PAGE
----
Jul 10 '14 at 15:44
  • \$\begingroup\$ @ShannonStrutz, Yes that is a bit confusing. I don't know why I drew it that way round. \$\endgroup\$
    – user49118
    Jul 10 '14 at 15:53
  • \$\begingroup\$ @PeterBennett, this is a two-wire 4-20mA system - output current = supply current = proportional to the measured process. The total current through the 5.5V LDO is 3.1mA, which is the total consumption. The rest goes through a transistor that is not shown on the diagrams. \$\endgroup\$
    – user49118
    Jul 10 '14 at 15:56
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B is better- you're not directly injecting digital noise into your precision analog supply.

It might be even better to draw the 3.3V supply directly from the input supply. For example, a single BJT (emitter follower) from the 5.5V regulator will give you a bit under 5V out, which your 3.3V LDO can easily handle (assuming it can't handle 40V directly). That will also reduce the dissipation in the 5.5V LDO (do you really have to call it that close, and do you really need an LDO in this position?).

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  • \$\begingroup\$ It doesn't have to be so close to the bone; 6V would probably be more sensible, especially given that the maximum input of the 5V supply is 15V. It doesn't have to be an LDO either. The '5.5V' IC is the LT3014BHV from Linear Technology. One of the reasons I'm using it is because it can survive transients of 100V for 20ms. The product will have lightning protection (from strikes on the power cables). There is a TVS at the input that clamps the input at 91V (standoff voltage is 43V) when subjected to an 8/20us waveform (as per EN 61000-4-5). \$\endgroup\$
    – user49118
    Jul 10 '14 at 16:20
  • \$\begingroup\$ I'm not worried about the power dissipation, due to the low current demands, but your idea sounds like a good way of improving performance. If I experience any noise issues, then I will give this a try. Thanks. EDIT: The 3V supply definitely can't handle 40V, it's the MCP1702 from Microchip. It has very low cost (~£0.2) and low quiescent current (which is vital). \$\endgroup\$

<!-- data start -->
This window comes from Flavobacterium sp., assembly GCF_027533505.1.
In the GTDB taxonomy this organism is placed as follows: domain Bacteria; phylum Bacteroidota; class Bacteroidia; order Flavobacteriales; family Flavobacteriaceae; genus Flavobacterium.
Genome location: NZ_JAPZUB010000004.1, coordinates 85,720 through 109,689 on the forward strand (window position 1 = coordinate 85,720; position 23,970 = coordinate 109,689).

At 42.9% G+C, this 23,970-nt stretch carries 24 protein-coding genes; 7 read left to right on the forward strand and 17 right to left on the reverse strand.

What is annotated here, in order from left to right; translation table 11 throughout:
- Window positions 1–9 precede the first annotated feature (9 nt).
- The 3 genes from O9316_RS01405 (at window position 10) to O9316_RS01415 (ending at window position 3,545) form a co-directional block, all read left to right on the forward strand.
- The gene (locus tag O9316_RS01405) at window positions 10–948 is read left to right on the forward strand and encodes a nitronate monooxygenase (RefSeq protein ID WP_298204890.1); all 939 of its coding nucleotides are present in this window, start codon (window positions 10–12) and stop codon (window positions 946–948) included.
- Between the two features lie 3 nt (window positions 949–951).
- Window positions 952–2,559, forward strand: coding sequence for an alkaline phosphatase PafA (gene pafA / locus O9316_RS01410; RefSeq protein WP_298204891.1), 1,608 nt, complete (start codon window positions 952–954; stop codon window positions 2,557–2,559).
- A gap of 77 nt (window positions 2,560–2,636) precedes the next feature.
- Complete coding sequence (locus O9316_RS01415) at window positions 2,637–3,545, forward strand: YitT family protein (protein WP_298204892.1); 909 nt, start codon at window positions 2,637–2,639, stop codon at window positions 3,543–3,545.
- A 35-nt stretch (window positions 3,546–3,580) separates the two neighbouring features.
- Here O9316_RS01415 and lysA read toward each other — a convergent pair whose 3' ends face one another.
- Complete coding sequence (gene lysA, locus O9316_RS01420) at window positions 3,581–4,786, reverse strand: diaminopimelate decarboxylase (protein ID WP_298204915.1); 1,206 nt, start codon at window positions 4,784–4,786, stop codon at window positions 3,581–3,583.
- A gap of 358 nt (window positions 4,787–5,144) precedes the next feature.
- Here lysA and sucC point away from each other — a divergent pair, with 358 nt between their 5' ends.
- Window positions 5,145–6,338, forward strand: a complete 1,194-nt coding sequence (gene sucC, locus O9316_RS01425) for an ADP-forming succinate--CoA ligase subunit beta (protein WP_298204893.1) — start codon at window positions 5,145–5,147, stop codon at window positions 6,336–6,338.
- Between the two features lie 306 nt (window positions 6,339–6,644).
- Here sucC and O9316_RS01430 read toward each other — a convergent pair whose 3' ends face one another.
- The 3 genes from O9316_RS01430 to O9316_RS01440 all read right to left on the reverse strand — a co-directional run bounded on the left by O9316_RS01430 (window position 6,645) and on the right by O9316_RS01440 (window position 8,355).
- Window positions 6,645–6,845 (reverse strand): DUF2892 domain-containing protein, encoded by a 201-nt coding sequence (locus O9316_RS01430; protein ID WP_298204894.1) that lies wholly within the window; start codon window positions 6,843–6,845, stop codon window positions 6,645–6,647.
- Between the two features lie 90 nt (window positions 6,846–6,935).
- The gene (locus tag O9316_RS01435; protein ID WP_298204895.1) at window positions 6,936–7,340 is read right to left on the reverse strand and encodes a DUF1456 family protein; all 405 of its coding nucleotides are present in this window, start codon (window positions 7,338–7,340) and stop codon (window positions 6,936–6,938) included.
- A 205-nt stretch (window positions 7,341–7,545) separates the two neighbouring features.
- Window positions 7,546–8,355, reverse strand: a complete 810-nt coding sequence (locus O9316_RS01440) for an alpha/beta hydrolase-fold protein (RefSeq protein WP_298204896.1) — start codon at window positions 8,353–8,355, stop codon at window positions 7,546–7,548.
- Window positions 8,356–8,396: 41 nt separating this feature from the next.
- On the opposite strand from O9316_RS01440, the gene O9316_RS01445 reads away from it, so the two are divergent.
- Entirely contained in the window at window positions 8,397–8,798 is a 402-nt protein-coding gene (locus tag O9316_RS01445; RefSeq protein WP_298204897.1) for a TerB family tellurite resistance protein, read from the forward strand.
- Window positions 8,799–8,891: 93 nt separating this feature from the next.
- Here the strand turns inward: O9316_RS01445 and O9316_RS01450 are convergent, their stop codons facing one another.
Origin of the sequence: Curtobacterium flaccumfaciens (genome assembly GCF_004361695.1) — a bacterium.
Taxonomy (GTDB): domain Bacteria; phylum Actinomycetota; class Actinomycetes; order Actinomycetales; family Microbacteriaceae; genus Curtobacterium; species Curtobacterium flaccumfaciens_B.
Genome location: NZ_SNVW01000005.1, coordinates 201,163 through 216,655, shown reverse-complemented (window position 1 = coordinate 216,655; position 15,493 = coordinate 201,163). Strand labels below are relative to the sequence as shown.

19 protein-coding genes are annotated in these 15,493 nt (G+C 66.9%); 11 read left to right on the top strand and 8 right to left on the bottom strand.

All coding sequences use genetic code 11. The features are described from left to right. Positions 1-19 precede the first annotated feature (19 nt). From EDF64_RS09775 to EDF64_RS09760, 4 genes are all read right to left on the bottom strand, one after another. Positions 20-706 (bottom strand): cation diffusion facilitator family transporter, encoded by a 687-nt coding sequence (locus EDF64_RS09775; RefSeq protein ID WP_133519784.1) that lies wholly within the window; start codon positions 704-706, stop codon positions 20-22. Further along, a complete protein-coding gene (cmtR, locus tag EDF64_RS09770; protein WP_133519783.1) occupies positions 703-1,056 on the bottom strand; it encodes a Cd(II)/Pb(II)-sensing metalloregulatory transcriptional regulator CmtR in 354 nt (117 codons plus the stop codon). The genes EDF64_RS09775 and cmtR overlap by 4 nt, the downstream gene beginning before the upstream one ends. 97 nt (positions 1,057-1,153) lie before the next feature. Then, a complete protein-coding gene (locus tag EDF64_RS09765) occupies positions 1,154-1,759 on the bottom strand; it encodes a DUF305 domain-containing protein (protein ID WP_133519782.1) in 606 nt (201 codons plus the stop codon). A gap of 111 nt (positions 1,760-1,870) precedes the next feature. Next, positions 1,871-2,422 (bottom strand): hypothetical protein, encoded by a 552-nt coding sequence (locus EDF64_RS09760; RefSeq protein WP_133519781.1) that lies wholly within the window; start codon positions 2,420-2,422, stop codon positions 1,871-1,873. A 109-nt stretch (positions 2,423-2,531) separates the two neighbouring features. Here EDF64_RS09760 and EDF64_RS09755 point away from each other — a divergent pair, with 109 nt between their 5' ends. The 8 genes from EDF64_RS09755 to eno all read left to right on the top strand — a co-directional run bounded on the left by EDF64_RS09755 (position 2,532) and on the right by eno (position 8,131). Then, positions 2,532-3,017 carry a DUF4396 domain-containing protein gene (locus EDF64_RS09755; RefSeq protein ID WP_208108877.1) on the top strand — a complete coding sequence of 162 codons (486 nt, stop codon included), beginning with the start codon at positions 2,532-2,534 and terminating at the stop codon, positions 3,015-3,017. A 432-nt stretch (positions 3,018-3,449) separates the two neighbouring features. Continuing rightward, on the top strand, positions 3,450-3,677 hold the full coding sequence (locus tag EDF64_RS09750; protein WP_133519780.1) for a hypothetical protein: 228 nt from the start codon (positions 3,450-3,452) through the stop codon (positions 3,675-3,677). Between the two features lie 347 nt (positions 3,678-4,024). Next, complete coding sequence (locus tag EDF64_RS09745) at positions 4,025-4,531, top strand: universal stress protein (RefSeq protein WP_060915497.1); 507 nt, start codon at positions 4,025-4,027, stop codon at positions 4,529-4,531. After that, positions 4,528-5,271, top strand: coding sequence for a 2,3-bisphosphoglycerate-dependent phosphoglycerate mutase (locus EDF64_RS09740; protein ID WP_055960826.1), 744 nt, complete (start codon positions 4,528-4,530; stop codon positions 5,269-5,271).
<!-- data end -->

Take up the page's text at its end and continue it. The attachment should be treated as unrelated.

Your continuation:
– user49118
    Jul 10 '14 at 16:21
  • \$\begingroup\$ Yes, I thought it looked like a 4-20mA loop-powered system, so the drop in the 40R is only 800mV. Of course the TVS leakage is error, but not much you can do about that. Sometimes a high-voltage depletion-mode MOSFET makes sense as the primary pass device. \$\endgroup\$ Jul 10 '14 at 16:23
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    \$\begingroup\$ The TVS leakage current is 0.2uA at 25degC and 1uA at 85degC, which is pretty small compared to the system accuracy, so I'm not too worried about it. \$\endgroup\$
    – user49118
    Jul 10 '14 at 16:41
  • \$\begingroup\$ The DAC I am using is an integrated 4-20mA IC. It's the IC with the 40R resistor (the voltage across it is one of the inputs to a virtual ground amplifier, whose purpose is to compensate for the changing supply current, which would otherwise appear directly on the output signal). The datasheet says that a BJT should be used instead of a FET for 3 reasons: 1) FETs have large threshold voltages, beyond the range of the driving pin, 2) the higher load capacitance might degrade stabilty, and 3) the driving pin relies on the base current for biasing. \$\endgroup\$
    – user49118
    Jul 10 '14 at 19:29